The Music of Smash

Music review by
Jessica Dawson, Common Sense Media
The Music of Smash Music Poster Image
Mix of pop covers and show originals is fun but too short.

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A lot or a little?

The parents' guide to what's in this music.

Positive Messages

Inspirational tunes of self-affirmation and dreaming big; "Who You Are" is about staying true to yourself, saying, "Tears don't mean you're losing, don't lose who you are."

Positive Role Models & Representations

Songs are generally encouraging and uplifting; a few songs touch on changing who you are for fame.


Some innuendo, but lyrics aren't crude or vulgar; "Touch Me" says, "I wanna feel it on my body put your hands on me ... I wanna go somewhere we can be alone." "History is Made at Night" is a playful, sexy rendition of the other side of showbiz.





Soundtrack to hit NBC show Smash.

Drinking, Drugs & Smoking

What parents need to know

Parents need to know that of the many songs from the hit TV show about Broadway-bound dreamers, there are only 13 tracks on The Music of Smash. Most of the songs are inspirational, a mix of show originals and pop covers, but some ("Touch Me" and "History Is Made at Night") do have some innuendo and mature content about changing to become famous.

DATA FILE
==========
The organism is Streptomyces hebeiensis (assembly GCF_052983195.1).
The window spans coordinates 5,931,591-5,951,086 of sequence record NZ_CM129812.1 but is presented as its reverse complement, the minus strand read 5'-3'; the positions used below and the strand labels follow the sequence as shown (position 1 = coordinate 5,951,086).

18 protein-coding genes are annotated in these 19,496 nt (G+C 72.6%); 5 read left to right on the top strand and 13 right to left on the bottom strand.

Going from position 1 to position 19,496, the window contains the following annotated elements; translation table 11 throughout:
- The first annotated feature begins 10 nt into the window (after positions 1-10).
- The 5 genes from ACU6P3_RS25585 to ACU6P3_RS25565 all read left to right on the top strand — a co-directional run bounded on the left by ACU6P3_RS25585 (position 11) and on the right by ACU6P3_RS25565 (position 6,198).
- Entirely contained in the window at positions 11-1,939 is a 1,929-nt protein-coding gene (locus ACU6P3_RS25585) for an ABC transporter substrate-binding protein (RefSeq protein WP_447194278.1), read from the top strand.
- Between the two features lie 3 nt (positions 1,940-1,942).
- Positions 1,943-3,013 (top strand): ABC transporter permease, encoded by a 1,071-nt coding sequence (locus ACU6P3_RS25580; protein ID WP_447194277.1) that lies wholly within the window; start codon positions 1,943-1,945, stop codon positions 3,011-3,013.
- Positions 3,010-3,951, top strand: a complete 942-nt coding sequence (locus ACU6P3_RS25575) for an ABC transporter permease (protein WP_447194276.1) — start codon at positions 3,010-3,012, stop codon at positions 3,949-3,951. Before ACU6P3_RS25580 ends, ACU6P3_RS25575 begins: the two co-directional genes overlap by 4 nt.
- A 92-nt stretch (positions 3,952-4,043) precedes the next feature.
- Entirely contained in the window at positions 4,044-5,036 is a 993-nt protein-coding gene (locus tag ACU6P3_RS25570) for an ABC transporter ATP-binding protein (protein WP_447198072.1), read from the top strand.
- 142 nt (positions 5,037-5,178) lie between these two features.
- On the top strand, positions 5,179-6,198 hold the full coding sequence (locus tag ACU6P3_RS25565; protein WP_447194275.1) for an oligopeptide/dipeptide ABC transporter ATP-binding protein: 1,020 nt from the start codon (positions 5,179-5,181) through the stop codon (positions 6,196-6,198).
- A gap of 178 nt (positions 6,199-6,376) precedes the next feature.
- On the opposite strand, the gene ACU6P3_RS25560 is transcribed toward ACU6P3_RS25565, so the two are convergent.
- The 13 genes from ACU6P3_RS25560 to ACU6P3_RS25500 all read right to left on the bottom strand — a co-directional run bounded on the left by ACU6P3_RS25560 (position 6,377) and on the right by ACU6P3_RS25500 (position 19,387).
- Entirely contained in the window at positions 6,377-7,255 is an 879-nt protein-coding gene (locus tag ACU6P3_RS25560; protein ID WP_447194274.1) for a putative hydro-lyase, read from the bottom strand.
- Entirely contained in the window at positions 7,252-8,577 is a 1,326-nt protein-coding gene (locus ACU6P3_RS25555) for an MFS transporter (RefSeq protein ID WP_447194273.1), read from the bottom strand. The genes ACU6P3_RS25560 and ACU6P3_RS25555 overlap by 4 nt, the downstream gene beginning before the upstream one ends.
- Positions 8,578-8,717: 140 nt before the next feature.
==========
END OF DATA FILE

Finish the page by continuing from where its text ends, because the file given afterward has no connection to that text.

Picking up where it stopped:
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What's the story?

From the hit NBC TV show about the dreamers and schemers of the Great White Way, THE MUSIC OF SMASH features 13 tracks that are a mix of pop covers from artists like Christina Aguilera, Colbie Caillat, and Michael Buble ("Beautiful", "Brighter than the Sun", "Haven't Met You Yet") and show originals sung by American Idol runner-up Katherine McPhee and Broadway star Megan Hilty, as well as the rest of the cast.

Is it any good?

Fans of Smash will most likely love every second of this album, but chances are you'll feel a little cheated at the end -- as if you were leaving a show at intermission. A balance of originals and covers, The Music of Smash's meger 13 tracks give just a taste of the musical numbers about showbiz that pepper the show. "Touch Me" is a sexy, synthesized track that lets McPhee flirt, and "Crazy Dreamers" is a softer piano ballad with an inspirational message, but "Who You Are" sounds as if Hilty is straining when she doesn't need to. McPhee's strange, stripped-down version of the Colbie Caillat Caribbean-flavored "Brighter than the Sun" is so-so, but "Shake it Off" and "The 20th Century Fox Mambo" are fun, feisty numbers that highlight the color and strength of McPhee's voice and talent.

Talk to your kids about ...

  • Families can talk about the messages that the show Smash sends to actors and singers who dream about making it big on Broadway or in Hollywood. Do you think the show presents a favorable or critical perception of what goes on behind the scenes in showbiz?

  • The song "The 20th Century Fox Mambo" talks about "changing for fame" and even plastic surgery. Do you think society and showbiz put too many unrealistic expectations on young people to fit the ideal "celebrity image"? 

  • What do you like about the TV show Smash? Would you buy this soundtrack if you didn't watch the show?

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